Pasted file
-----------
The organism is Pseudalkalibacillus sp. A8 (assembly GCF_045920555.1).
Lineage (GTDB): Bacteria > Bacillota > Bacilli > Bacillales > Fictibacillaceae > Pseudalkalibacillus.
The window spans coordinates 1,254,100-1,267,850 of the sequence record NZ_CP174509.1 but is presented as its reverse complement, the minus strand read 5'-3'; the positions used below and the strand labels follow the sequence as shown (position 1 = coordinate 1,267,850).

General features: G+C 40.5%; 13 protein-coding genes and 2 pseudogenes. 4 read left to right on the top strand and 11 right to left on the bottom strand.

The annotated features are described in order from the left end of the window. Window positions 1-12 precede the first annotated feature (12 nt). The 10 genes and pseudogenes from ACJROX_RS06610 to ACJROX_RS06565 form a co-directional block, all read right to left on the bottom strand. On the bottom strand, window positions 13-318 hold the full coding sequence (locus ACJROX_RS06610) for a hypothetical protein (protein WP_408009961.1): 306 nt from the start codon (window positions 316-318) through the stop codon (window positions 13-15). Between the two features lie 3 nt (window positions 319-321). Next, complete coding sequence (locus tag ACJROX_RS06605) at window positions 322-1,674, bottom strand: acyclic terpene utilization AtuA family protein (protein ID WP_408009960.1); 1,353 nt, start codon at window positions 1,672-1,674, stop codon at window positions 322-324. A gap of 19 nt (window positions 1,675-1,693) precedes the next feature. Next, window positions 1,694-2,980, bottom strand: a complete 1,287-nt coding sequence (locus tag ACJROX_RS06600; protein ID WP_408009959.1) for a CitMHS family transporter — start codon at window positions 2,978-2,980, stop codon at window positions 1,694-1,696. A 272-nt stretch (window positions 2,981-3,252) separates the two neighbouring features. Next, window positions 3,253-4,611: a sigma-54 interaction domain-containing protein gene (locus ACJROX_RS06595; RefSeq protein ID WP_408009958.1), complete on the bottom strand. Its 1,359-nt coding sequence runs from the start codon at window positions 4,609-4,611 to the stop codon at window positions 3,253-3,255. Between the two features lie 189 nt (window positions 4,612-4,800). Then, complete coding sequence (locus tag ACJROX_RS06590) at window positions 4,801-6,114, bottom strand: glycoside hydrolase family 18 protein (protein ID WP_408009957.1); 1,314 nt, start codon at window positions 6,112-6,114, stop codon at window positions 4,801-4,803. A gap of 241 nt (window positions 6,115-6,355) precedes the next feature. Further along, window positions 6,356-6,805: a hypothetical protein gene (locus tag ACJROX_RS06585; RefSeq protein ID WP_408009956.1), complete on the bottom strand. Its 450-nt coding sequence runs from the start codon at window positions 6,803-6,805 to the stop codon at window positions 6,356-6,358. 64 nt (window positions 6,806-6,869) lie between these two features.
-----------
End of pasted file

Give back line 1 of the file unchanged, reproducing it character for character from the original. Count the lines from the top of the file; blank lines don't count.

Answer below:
The organism is Pseudalkalibacillus sp. A8 (assembly GCF_045920555.1).